Saturday, May 18, 2024

Reptile roadkill reveals new threat to endangered lizard species

EcologyReptile roadkill reveals new threat to endangered lizard species


The chance sighting of a dead snake beside a sandy track in remote Western Australia, and the investigation of its stomach contents, has led Curtin University researchers to record the first known instance of a spotted mulga snake consuming a pygmy spiny-tailed skink, raising concerns for a similar-looking, endangered lizard species.

Lead researcher Dr Holly Bradley from Curtin’s School of Molecular and Life Sciences said the discovery of the partially digested pygmy spiny-tailed skink within the snake had implications for the vulnerable western spiny-tailed skink species.

“Found about 300km east of Geraldton and likely killed by a vehicle, the snake’s consumption of the pygmy spiny-tailed skink raises concerns about the susceptibility of similar-sized juvenile western spiny-tailed skinks, which also inhabit the Mid-West region and are classified as endangered,” Dr Bradley said.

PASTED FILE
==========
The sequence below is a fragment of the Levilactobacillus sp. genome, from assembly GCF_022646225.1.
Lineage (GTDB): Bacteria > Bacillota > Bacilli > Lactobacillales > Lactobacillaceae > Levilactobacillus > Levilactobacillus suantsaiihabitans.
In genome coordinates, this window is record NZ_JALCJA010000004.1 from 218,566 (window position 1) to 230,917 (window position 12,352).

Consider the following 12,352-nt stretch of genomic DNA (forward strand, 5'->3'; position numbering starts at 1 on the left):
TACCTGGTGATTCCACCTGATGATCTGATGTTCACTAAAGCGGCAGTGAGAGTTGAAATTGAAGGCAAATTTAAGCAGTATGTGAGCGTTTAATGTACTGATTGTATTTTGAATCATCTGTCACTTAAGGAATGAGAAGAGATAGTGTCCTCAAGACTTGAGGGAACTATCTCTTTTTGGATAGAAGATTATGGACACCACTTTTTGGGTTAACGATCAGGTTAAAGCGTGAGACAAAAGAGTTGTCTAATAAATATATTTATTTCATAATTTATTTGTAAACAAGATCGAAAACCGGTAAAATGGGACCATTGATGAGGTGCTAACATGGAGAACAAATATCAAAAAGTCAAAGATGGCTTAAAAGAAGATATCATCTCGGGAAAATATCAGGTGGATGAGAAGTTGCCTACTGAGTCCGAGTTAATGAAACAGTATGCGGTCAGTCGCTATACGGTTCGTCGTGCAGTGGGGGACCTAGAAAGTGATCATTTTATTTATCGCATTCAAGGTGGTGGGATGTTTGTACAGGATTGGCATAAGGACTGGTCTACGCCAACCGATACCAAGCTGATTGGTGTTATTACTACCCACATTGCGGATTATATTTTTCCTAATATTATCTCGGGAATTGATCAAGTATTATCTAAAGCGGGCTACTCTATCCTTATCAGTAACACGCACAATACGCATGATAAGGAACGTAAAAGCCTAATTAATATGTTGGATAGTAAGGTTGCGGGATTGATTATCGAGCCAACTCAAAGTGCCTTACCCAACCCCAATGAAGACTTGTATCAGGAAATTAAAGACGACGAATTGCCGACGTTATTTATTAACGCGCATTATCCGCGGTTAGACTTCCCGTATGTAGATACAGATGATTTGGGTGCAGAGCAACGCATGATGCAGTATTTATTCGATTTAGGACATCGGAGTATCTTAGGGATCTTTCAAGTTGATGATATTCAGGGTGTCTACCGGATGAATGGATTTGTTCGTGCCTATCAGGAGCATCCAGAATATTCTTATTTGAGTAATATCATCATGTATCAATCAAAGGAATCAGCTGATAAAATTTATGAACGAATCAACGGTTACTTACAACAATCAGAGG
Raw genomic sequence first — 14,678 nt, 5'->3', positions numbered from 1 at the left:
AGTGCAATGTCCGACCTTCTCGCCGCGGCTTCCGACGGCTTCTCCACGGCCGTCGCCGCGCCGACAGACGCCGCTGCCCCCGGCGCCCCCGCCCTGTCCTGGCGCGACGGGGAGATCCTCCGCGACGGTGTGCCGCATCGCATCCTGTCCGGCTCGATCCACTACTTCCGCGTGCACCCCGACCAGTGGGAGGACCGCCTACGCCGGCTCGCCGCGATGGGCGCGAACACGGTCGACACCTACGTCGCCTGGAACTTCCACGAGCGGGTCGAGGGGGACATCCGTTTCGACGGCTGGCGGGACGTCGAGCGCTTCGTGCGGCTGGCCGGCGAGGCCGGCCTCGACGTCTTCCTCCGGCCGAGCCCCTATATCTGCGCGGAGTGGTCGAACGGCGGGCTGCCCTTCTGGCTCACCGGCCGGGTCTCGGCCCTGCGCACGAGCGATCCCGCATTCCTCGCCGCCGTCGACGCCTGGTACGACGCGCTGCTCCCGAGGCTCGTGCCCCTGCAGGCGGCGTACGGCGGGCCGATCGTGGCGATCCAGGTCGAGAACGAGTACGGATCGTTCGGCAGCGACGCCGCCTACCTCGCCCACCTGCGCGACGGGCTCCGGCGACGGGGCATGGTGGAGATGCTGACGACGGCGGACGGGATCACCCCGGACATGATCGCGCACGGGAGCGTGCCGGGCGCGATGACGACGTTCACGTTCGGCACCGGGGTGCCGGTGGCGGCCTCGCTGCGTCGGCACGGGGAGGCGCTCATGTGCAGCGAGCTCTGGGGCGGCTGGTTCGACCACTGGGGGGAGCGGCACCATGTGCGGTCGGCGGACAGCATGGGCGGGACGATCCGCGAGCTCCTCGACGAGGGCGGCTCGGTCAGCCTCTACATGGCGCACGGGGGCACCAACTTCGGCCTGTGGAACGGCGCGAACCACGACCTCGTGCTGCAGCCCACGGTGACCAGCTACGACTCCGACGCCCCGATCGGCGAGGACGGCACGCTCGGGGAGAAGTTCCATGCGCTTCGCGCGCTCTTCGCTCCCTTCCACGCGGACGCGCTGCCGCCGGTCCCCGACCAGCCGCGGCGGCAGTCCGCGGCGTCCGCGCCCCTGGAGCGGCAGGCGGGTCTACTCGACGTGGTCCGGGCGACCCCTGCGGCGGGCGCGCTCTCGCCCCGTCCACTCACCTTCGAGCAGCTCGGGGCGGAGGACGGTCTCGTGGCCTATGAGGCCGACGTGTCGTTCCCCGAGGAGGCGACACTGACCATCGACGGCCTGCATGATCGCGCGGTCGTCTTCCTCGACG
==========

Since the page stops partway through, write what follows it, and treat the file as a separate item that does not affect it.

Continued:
“Pygmy spiny-tailed skinks look and act a lot like babies of the endangered western spiny-tailed skink, which live in the same area, so if these snakes are preying on one of them, they are likely also preying on the other.

“Discovering a new potential predator for the western spiny-tailed skink is important for our understanding and management of this rare and threatened species and points to a need for further research to assess and mitigate potential threats to these reptiles.”

Dr Bradley said despite Australia’s rich biodiversity of reptiles, there exists a significant gap in understanding their ecology, with the spotted mulga snake and the pygmy and western spiny-tailed skinks prime examples of understudied and quite mysterious reptiles.

“Understanding predator-prey dynamics can be useful for effective conservation, especially for rare and threatened species such as the vulnerable western spiny-tailed skink,” Dr Bradley said.

“Australia is a hotspot for reptile diversity, but with much of our diversity in the remote, dry, and hot areas which are difficult to access, a lot is unknown about our native snakes and lizards.

“Discovering a new potential predator for western spiny-tailed skink represents an improvement in our understanding of Australian reptile ecology and can better inform conservation efforts and ensure the survival of our native reptilian species.”

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